Owen v. StateAnnotate this Case
The Supreme Court affirmed the order of the circuit court denying Defendant's motion to vacate his sentence of death under Fla. R. Crim. P. 3.851, holding that there was no constitutional infirmity in Defendant's sentence.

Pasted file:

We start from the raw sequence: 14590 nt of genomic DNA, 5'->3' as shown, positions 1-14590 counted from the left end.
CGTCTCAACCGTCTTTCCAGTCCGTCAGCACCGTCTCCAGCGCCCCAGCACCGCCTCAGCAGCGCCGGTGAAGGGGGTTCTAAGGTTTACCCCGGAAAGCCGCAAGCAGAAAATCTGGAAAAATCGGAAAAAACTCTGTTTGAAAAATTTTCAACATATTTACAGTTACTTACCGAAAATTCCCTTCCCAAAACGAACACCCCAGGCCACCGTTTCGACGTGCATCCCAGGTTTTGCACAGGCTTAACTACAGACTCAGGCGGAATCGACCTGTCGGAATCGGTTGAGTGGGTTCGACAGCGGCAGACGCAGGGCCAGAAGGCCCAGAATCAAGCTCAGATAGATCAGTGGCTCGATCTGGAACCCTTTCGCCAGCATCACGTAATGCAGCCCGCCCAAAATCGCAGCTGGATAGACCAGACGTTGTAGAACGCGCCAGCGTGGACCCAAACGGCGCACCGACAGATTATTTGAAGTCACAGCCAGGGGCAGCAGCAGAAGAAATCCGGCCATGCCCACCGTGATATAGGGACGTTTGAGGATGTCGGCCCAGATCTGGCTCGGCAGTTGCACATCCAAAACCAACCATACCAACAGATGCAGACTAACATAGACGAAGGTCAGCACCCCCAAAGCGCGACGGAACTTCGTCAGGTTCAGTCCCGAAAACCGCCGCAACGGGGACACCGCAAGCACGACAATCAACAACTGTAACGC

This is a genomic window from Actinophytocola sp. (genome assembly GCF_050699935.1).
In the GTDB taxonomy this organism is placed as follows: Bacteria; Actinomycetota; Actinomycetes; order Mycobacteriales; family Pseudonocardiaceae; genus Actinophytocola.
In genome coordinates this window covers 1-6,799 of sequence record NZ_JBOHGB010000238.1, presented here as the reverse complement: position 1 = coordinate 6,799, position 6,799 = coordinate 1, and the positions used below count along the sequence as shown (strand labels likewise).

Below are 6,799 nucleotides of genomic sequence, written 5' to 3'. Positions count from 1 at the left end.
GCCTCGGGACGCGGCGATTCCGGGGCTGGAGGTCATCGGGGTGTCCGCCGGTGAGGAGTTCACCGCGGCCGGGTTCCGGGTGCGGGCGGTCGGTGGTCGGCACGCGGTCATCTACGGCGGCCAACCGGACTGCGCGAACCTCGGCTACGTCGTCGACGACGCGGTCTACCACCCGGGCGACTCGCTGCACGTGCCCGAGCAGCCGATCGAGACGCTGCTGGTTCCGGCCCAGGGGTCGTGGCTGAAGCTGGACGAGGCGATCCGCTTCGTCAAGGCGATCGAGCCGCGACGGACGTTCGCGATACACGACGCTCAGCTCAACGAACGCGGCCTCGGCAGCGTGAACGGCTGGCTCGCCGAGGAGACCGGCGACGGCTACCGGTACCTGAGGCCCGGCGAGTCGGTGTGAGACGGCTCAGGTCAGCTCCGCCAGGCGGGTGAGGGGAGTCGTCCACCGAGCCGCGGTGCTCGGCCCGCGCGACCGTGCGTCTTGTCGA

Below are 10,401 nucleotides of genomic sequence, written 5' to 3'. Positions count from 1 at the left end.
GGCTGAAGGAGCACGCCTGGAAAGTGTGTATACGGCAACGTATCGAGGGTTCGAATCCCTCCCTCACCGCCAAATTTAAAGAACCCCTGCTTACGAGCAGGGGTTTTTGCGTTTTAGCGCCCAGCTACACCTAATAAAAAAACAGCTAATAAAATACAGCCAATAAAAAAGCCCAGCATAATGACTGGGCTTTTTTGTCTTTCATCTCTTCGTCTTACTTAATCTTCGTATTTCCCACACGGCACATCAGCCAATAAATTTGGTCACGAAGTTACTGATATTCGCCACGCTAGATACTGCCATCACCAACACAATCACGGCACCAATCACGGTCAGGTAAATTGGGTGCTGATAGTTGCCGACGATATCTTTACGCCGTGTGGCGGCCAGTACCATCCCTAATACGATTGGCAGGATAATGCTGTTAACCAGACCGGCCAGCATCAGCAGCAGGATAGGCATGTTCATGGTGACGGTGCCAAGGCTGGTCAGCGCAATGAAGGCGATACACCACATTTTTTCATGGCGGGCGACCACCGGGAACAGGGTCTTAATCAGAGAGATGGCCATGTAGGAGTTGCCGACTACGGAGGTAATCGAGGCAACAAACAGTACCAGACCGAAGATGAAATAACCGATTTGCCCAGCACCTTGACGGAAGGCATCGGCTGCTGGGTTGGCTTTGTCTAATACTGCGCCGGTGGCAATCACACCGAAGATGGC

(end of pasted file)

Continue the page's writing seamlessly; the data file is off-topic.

Defendant was sentenced to death for the murder of Karen Slattery after his jury recommended this sentence by a vote of ten to two. Defendant's conviction and sentence of death for Slattery's murder was reversed and remanded for a new trial, which delayed the finality date of his conviction and sentence for that murder and made Defendant eligible for Hurst relief. Defendant was again convicted of the Slattery murder and given the same sentence. In a successive postconviction motion, Defendant sought relief from his death sentence pursuant to Hurst v. Florida, 136 S. Ct. 616 (2016), and Hurst v. State, 202 So. 3d 40 (Fla. 2016). The circuit court denied relief. The Supreme Court affirmed, holding that because Defendant's jury found that he committed first-degree murder and jury findings established the existence of two statutory aggravators, Defendant was eligible for the death penalty under the law in effect at the time of his crime.